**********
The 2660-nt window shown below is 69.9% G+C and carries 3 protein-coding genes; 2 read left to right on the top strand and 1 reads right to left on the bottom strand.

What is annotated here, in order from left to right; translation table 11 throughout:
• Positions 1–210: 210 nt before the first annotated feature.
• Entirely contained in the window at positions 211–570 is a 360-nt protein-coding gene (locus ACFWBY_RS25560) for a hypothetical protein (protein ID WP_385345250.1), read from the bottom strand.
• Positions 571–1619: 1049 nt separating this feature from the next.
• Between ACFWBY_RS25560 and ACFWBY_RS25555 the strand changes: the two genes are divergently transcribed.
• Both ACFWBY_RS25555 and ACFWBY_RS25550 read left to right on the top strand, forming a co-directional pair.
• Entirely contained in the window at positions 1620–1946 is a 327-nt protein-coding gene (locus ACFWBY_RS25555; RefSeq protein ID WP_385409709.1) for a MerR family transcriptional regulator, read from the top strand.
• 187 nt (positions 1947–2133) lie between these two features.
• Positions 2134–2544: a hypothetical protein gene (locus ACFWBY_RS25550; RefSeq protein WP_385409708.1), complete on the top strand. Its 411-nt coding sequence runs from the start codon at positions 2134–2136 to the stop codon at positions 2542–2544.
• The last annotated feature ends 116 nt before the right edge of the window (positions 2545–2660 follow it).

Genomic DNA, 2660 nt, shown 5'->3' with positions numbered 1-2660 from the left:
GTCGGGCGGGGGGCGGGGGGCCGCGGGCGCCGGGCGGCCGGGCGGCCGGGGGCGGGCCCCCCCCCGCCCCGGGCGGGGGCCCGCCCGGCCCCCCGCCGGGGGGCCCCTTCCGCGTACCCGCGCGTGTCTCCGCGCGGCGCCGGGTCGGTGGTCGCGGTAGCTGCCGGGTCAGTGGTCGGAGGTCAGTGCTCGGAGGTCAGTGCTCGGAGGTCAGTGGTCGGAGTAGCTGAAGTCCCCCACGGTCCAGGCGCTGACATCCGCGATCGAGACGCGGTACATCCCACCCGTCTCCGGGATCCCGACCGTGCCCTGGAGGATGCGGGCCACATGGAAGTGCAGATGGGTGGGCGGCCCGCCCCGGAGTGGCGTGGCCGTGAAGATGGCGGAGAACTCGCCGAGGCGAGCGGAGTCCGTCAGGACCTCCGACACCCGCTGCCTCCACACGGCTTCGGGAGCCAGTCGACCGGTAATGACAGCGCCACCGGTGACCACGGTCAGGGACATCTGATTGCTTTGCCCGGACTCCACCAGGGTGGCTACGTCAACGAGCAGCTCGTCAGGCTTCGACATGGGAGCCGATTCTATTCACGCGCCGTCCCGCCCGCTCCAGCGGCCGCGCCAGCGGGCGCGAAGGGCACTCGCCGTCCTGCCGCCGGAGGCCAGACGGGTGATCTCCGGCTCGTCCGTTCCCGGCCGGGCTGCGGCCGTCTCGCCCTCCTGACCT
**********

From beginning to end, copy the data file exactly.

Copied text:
The 2660-nt window shown below is 69.9% G+C and carries 3 protein-coding genes; 2 read left to right on the top strand and 1 reads right to left on the bottom strand.

What is annotated here, in order from left to right; translation table 11 throughout:
• Positions 1–210: 210 nt before the first annotated feature.
• Entirely contained in the window at positions 211–570 is a 360-nt protein-coding gene (locus ACFWBY_RS25560) for a hypothetical protein (protein ID WP_385345250.1), read from the bottom strand.
• Positions 571–1619: 1049 nt separating this feature from the next.
• Between ACFWBY_RS25560 and ACFWBY_RS25555 the strand changes: the two genes are divergently transcribed.
• Both ACFWBY_RS25555 and ACFWBY_RS25550 read left to right on the top strand, forming a co-directional pair.
• Entirely contained in the window at positions 1620–1946 is a 327-nt protein-coding gene (locus ACFWBY_RS25555; RefSeq protein ID WP_385409709.1) for a MerR family transcriptional regulator, read from the top strand.
• 187 nt (positions 1947–2133) lie between these two features.
• Positions 2134–2544: a hypothetical protein gene (locus ACFWBY_RS25550; RefSeq protein WP_385409708.1), complete on the top strand. Its 411-nt coding sequence runs from the start codon at positions 2134–2136 to the stop codon at positions 2542–2544.
• The last annotated feature ends 116 nt before the right edge of the window (positions 2545–2660 follow it).

Genomic DNA, 2660 nt, shown 5'->3' with positions numbered 1-2660 from the left:
GTCGGGCGGGGGGCGGGGGGCCGCGGGCGCCGGGCGGCCGGGCGGCCGGGGGCGGGCCCCCCCCCGCCCCGGGCGGGGGCCCGCCCGGCCCCCCGCCGGGGGGCCCCTTCCGCGTACCCGCGCGTGTCTCCGCGCGGCGCCGGGTCGGTGGTCGCGGTAGCTGCCGGGTCAGTGGTCGGAGGTCAGTGCTCGGAGGTCAGTGCTCGGAGGTCAGTGGTCGGAGTAGCTGAAGTCCCCCACGGTCCAGGCGCTGACATCCGCGATCGAGACGCGGTACATCCCACCCGTCTCCGGGATCCCGACCGTGCCCTGGAGGATGCGGGCCACATGGAAGTGCAGATGGGTGGGCGGCCCGCCCCGGAGTGGCGTGGCCGTGAAGATGGCGGAGAACTCGCCGAGGCGAGCGGAGTCCGTCAGGACCTCCGACACCCGCTGCCTCCACACGGCTTCGGGAGCCAGTCGACCGGTAATGACAGCGCCACCGGTGACCACGGTCAGGGACATCTGATTGCTTTGCCCGGACTCCACCAGGGTGGCTACGTCAACGAGCAGCTCGTCAGGCTTCGACATGGGAGCCGATTCTATTCACGCGCCGTCCCGCCCGCTCCAGCGGCCGCGCCAGCGGGCGCGAAGGGCACTCGCCGTCCTGCCGCCGGAGGCCAGACGGGTGATCTCCGGCTCGTCCGTTCCCGGCCGGGCTGCGGCCGTCTCGCCCTCCTGACCT